OutputType Default: UTF-16

Type of output to be expected from the program. Any OutputFile will also be encoded with these values. You must be sure that what you tell it here matches what is actually output by the program you run. This option does not "control" what is output by the program.

  • UTF-16 (default)
  • UTF-8
  • ANSI

Note: Although by default cmd.exe will be executed with the \U (UTF-16 Unicode) parameter, that does not mean that any program executed in the Command Prompt window will necessarily produce output in UTF-16. While most internal Windows commands like "dir" will produce UTF-16 output, a great many command-line programs will produce ANSI output. If you get gibberish characters returned by the measure, setting OutputType=ANSI will often correct the issue.

StartInFolder Default: Skin folder

Optional path which will be used as the "Start in" folder for the executed program. The default path will be the skin folder.

Timeout Default: -1

Timeout value in milliseconds. If positive, RunCommand will either "Close" the program if the State is other than Hide or "Kill" the program if the State is Hide. The default is -1, which means no timeout. Any FinishAction will run even if the program does not actually terminate (e.g. if closing "Notepad" and clicking "Cancel" when asked to save the document). It should be noted that this value is independent of any Update or UpdateDivider values in the skin.

Note: Because Rainmeter strips any quotes from the start and end of an option if both exist, it is important to double double-quote the Program and Parameter options If the overall command or parameter requires both starting and ending quotes.

Example: Program=""C:\Program Files\Some Program\Something with a space.exe""

Plugin Commands


Runs the program. The plugin will take no action unless triggered with this command.

Example: LeftMouseUpAction=[!CommandMeasure MeasureName "Run"]


Sends a normal "close" message to the program.

The program may produce an "are you sure?" prompt before closing. Some programs can cancel the closing of the program, in which case the plugin will continue to gather any output.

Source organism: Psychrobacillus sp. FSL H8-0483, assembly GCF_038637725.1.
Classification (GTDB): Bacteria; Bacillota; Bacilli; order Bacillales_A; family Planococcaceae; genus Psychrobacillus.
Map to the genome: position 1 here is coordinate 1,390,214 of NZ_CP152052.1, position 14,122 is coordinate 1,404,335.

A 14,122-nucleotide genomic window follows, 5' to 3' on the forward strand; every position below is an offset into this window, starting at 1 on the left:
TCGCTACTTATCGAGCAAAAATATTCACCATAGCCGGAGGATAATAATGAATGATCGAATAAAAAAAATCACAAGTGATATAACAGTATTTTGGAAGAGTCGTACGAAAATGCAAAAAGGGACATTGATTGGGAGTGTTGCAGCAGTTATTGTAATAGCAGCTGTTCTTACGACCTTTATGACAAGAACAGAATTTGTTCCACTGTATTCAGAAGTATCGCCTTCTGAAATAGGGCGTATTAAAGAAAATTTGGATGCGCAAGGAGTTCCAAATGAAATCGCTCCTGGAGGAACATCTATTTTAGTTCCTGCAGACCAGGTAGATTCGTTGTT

Example: LeftMouseUpAction=[!CommandMeasure MeasureName "Close"]


Terminates the program without notice. This should generally be used when ending a program that was run with State=Hide.

Example: LeftMouseUpAction=[!CommandMeasure MeasureName "Kill"]

Error codes

Here is a list of possible error codes returned by the plugin:

  • 100 Unknown command. This happens when an invalid !CommandMeasure command was sent to the plugin.
  • 101 Program still running. This happens when trying to Run the program again before it has finished running.
  • 102 Program not running. This happens when trying to Close or Kill a program that is not running.
  • 103 Cannot start program. This happens when the Program option is invalid. Usually a wrong path or typo in the Program option is the cause. Note that cmd.exe may start perfectly well but be unable to execute a command or program passed as a Parameter option. That will not trigger this error code.
  • 104 Cannot save file. This happens when there is an error saving the file. This could happen if writing to a locked location or file. The string value of the plugin will still contain any output of the program.
  • 105 Cannot terminate process. There was an error when attempting to close or kill the program. This should rarely happen. If so, it might be necessary to open the Windows Task Manager and manually close the program.
  • 106 Cannot create pipe. This happens when the plugin cannot create a pipe to the program trying to run. The program will not run if this error happens. This error should rarely happen.

Note: These error codes are produced by the plugin, and have nothing to do with any error encountered by the executed program itself. Errors from the program will generally be displayed in the STDOUT output, and can be tested for and reacted to there.


Parameter=wmic cpu get Name
Text=Click to Run
LeftMouseUpAction=[!CommandMeasure MeasureRun "Run"]

This example will run the program wmic.exe, which is in the Windows %PATH% and thus needs no path on the command itself.

The wmic.exe program will use the parameters of "cpu get Name". The program will be run in a "hidden" cmd.exe Command Prompt window, and nothing visible will happen.

In effect this is really executing "%windir%\system32\cmd.exe \U \C" "wmic cpu get Name".

The output of the wmic.exe program (the "name" of your CPU in this case) will be written to STDOUT in the hidden cmd.exe Command Prompt window, which will be captured by the plugin and set as the string value of the [MeasureRun] measure.

The Substitute option is being used to strip off some extra label information and linefeeds that are output by the program.

Additionally, the file defined in OutputFile will contain the entire output of the wmic command, which in this example might be:

Intel Core i7 920 @ 3.20GHz

Additional parsing of this file could be done with the WebParser plugin or String measures if you wanted for instance to obtain multiple separate values from the single command output.